A stroll through the halls of Grand Island High School is a walk down memory lane for Alex Neutz. "It's crazy. You just go back to a different world.", said Neutz. "Sometimes it feels like it was just yesterday."
When he graduated in 2009 Neutz was the definition of the "Big Man on Campus". He was a straight "A" student, a popular classmate, and a superstar athlete. His school records in football still stand and items honoring his achievements are still on display.
But on this night, as a crowd gathers in the auditorium to hear the now 26-year-old speak, the focus is not on football. Instead Neutz is using his story to provide a familiar face to mental health issues, and the opioid epidemic. "I hated myself. I hated my life. I didn't want to live anymore", Neutz tells his audience.
To understand Alex's road to addiction is to understand the inner struggle he dealt with growing up.
"From an outside looking in perspective a lot of people would say I was the kid that had everything. I had a great family. I got A's in school. Athletically I was always the star football player"
But behind the smile and the all the success was a young man battling severe anxiety and bouts of depression.
"I was never satisfied", said Neutz. "Never happy. I always thought what could have I done better? Why did I drop that pass? I never congratulated myself"
Even when he found out he had earned a division one football scholarship to U.B.
"I was more second guessing what I was doing. What kid in their right mind is second guessing getting a D1 scholarship for football?"
Despite his unhappiness and a nagging back injury from high school Neutz immediately turned heads at U.B. Following a redshirt season he was a breakout star in 2010 and in 2011 was looking to build on an MVP performance when everything changed.
"9th game of the season I broke my wrist against Miami of Ohio", Neutz recalls. "I had to get surgery a couple of days later. That's when they said here are some painkillers. This will take the pain away. Take the edge off."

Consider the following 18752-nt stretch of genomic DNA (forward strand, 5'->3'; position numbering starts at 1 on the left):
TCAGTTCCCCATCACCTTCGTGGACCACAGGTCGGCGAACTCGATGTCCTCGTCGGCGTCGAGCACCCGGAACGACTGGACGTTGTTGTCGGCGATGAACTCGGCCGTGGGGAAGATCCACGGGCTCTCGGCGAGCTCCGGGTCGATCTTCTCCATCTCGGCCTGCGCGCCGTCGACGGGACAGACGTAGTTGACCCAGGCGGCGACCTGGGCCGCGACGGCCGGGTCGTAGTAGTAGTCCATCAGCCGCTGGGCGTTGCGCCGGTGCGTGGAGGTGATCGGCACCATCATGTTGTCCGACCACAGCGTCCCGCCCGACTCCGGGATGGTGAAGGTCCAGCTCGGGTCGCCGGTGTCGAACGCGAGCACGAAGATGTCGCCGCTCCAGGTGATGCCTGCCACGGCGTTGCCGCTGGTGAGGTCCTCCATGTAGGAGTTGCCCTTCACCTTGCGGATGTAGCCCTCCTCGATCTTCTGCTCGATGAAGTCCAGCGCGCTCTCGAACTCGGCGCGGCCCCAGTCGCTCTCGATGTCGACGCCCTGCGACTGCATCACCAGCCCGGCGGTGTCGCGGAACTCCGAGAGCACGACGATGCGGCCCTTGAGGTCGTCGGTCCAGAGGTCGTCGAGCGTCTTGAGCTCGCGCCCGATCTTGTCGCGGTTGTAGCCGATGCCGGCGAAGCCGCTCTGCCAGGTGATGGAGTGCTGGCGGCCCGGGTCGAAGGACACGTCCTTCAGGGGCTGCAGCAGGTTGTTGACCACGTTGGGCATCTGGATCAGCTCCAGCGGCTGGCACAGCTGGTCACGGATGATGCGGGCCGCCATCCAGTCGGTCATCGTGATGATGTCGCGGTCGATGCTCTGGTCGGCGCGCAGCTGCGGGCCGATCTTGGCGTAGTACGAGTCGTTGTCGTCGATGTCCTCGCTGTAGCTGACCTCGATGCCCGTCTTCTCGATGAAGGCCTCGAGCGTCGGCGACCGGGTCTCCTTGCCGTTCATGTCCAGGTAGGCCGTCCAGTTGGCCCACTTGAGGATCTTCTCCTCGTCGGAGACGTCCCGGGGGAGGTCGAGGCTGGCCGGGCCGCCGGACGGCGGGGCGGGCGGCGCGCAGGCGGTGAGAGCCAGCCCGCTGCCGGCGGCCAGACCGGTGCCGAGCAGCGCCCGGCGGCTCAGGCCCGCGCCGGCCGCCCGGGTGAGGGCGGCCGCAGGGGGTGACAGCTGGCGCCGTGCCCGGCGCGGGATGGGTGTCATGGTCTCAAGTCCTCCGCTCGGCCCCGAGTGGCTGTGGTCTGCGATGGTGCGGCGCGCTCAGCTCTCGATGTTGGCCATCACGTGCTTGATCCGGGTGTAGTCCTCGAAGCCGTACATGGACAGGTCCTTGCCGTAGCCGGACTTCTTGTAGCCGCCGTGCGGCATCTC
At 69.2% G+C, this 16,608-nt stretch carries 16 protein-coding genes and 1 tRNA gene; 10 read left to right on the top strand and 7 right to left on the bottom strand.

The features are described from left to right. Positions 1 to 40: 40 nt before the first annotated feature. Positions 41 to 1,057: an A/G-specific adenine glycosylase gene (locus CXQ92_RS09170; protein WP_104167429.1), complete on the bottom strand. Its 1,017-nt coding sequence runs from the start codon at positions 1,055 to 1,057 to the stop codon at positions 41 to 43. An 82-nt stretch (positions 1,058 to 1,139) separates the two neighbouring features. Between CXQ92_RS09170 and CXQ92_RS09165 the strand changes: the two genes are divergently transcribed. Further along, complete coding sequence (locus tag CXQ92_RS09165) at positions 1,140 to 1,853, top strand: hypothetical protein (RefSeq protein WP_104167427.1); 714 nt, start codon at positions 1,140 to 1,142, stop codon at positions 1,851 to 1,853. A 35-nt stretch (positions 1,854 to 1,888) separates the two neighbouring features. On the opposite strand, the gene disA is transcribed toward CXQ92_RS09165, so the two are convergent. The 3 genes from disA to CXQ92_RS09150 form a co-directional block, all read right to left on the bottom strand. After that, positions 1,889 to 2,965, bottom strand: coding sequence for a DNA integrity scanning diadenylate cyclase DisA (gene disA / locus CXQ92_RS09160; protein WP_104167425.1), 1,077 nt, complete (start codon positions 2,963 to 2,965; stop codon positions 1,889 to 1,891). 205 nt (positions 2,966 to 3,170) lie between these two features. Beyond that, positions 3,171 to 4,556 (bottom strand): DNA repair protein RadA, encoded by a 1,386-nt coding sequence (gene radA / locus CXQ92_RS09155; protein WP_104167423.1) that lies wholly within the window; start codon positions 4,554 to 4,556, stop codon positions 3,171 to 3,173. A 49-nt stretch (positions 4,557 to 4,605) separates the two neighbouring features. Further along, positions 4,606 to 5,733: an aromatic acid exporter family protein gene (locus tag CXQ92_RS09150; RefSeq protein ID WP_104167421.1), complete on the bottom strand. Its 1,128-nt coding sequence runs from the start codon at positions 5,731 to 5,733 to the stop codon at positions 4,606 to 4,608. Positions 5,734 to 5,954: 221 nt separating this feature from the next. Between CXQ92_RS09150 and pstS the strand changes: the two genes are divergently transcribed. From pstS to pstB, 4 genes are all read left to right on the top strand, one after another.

The painkillers helped more than the wrist.
"It numbed the wrist. I numbed my back but it also numbed and the depression and anxiety and it put me in my own little world where I was like. I'm happy"
Time would pass and the wrist would heal but Alex was already on a slippery slope.
"I wasn't taking my script anymore but other guys on the team had surgery. The didn't need them, didn't take them, so they gave me some of theirs"
His painkiller use continued through his junior and into his senior season. While Neutz was leading the Bulls to success on the field, off of it things were spiraling out of control.
"I was taking them six out of seven days a week. Easily. I definitely was going down a path and didn't realize it"
Even with painkillers in the background Neutz still put together a celebrated career at U.B. An effort that earned him a shot at the NFL. He was signed as a free agent by the Cincinatti Bengals only to be cut a short time later. Having to deal with life after football led to Alex having an identity crisis before hitting rock bottom.
"I woke up (and thought) I'm either going to die, commit suicide or I need to go to rehab."
"How do you tell your parents that you are a drug addict?"
After years of hiding addiction Neutz finally made his desperate cry for help. Asking a friend to reach out to his parents. And his family responded.
"It was my 25th birthday. They had an intervention at my house just me my mom and dad. (They said) "It's ok. We know" The weight of the world was lifted off my chest."
Now 26, Alex is on the path to recovery. He's been sober for more than 500 days and goes to counseling twice a week. A big part of journey, opening up for the first time publicly about his issues on social media. The post instantly went viral and while it shared his story it also promised that he would help anyone also fighting the battle of anxiety, depression and addiction.
"I meant every word of it. That is why I'm out in the community speaking to teams and speaking at schools"
On this night Alex returned to his alma mater a new man with a fresh outlook anxious to tell his story to those in attendance.
"This is the first time I'm doing something that I'm extremely passionate about. I'm doing it for myself and hoping to help others in the process"